What would happen to your business if you were to retire or pass away?
Whether business owners are too busy to think about this topic, or it’s just too unpleasant to discuss, could be why an often ignored element of business planning is business continuity.
Known as succession planning, the process of planning for your intentional or unintentional departure can help to ensure your business stays running no matter your personal situation.
Do you need a plan?
How do you know whether succession planning is for you?
Lynne Butler, BA, LLB, has worked in estate planning for over 20 years and is the author of Succession Planning for Canadian Business. Her advice is to “start by defining your goals.” If you want to—
- provide for your family’s financial future,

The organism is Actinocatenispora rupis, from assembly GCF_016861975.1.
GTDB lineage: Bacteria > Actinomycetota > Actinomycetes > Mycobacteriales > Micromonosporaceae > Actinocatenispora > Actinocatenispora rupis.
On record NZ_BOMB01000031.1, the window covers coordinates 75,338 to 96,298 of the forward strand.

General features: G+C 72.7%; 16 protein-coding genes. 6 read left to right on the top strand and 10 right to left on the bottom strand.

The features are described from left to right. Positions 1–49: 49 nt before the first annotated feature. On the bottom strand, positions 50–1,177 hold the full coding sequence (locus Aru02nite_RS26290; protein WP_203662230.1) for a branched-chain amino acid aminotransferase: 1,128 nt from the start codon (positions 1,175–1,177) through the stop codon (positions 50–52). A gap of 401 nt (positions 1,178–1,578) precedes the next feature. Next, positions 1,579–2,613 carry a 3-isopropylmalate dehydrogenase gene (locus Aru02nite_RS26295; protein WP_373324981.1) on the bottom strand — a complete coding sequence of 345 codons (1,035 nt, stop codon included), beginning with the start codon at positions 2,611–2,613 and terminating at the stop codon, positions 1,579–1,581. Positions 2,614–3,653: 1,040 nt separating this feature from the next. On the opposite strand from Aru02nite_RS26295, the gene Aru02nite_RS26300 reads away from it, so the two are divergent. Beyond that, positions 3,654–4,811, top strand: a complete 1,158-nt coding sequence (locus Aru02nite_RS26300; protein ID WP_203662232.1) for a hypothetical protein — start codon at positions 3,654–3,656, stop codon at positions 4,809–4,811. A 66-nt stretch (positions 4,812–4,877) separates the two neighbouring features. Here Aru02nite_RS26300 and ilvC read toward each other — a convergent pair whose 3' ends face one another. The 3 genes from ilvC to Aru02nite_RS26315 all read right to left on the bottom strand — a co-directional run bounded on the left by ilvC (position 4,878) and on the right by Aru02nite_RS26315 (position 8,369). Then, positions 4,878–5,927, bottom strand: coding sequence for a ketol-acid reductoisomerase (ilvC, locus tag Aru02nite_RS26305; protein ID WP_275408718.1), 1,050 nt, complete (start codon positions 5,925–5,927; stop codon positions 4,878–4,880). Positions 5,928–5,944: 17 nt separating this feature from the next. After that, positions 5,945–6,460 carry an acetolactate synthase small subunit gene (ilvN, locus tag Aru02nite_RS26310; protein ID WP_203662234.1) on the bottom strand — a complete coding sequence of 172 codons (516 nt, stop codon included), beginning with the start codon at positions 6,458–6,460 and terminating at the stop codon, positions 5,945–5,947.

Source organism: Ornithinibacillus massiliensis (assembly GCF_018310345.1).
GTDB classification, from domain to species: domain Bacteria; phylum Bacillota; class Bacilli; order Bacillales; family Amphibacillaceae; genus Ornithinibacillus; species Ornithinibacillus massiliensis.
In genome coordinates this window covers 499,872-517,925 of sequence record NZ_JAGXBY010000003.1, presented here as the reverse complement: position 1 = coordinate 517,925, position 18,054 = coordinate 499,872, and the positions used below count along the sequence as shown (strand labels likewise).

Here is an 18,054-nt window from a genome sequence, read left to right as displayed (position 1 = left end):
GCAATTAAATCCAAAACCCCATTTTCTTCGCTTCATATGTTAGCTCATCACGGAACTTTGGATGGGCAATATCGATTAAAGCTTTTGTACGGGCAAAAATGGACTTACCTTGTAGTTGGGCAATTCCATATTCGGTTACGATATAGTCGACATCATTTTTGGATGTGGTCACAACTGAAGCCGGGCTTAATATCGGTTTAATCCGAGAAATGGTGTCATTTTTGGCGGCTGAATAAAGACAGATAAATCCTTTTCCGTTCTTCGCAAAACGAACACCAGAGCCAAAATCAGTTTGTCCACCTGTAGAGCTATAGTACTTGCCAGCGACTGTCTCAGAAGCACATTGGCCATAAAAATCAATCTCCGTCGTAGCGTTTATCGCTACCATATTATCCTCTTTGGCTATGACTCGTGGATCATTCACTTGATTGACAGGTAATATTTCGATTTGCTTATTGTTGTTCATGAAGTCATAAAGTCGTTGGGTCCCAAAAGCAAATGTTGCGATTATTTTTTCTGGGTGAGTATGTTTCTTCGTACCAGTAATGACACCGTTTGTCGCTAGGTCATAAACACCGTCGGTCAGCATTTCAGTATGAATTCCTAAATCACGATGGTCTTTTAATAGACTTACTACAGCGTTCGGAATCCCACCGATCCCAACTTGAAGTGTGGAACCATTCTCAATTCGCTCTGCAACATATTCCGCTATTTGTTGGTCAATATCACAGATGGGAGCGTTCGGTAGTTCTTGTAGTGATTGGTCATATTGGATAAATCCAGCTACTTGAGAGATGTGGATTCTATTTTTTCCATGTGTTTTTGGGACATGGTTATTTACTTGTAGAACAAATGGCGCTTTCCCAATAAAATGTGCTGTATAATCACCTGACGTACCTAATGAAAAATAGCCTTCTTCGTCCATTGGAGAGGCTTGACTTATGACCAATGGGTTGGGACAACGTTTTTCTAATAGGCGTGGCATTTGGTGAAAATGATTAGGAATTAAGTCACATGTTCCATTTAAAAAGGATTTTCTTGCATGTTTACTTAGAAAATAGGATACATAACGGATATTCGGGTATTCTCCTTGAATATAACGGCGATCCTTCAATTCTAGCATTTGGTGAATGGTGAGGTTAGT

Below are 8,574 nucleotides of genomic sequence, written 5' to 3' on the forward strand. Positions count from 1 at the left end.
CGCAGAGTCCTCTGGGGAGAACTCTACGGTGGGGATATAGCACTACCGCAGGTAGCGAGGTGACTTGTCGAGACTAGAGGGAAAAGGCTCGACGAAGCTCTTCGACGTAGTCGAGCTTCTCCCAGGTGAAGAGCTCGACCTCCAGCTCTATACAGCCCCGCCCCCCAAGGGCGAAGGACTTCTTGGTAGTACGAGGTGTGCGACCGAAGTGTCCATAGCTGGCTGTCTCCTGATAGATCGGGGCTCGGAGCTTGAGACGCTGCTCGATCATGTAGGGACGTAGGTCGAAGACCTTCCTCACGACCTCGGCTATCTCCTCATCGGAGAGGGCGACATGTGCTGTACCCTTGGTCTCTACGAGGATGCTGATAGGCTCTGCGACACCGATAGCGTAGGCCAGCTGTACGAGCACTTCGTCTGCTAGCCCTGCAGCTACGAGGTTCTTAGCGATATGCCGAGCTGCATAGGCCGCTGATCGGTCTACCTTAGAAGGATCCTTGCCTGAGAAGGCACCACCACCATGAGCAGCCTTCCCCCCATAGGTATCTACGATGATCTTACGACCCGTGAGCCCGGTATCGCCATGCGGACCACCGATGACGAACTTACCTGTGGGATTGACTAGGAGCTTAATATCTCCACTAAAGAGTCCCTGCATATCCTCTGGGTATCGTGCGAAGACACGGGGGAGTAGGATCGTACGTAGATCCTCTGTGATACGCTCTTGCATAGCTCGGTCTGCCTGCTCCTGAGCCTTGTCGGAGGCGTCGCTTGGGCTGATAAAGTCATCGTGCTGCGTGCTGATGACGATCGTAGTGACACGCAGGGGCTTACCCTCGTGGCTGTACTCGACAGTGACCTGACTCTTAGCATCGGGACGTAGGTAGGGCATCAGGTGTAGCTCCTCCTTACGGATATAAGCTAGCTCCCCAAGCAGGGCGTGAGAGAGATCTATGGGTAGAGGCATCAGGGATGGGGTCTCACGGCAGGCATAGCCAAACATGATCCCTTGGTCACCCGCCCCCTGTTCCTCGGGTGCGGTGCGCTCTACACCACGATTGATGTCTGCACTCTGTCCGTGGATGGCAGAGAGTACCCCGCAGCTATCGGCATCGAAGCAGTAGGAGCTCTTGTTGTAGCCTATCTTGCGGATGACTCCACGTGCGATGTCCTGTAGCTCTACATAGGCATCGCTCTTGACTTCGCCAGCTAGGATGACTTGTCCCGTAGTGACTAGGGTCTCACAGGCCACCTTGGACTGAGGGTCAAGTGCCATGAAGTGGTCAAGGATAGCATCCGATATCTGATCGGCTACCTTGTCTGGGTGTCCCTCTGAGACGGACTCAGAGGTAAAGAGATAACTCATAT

- retire comfortably,
- keep your business in the family,
- pass the business on to one or more of your children,
- make sure what you’ve built in your lifetime is carried on,
- maintain family harmony,
- provide one or more of your children with a means to making a living,
- sell or transfer the business so you can open another one,
- achieve peace of mind about the future,
- feel organized and in control,
- have something in place in case of emergency, even though you’re not ready to retire or sell just yet,
- learn about options you can use for planning in the future,
- avoid family fights after you pass away, and
- learn ways to avoid paying too much tax,
you should consider developing a business succession plan. For more information about business succession in Canada, and the options you have, see Succession Planning for Canadian Business, available in our Canadian shop.
Read more about the book, view the table of contents, read a sample chapter, and buy your copy here.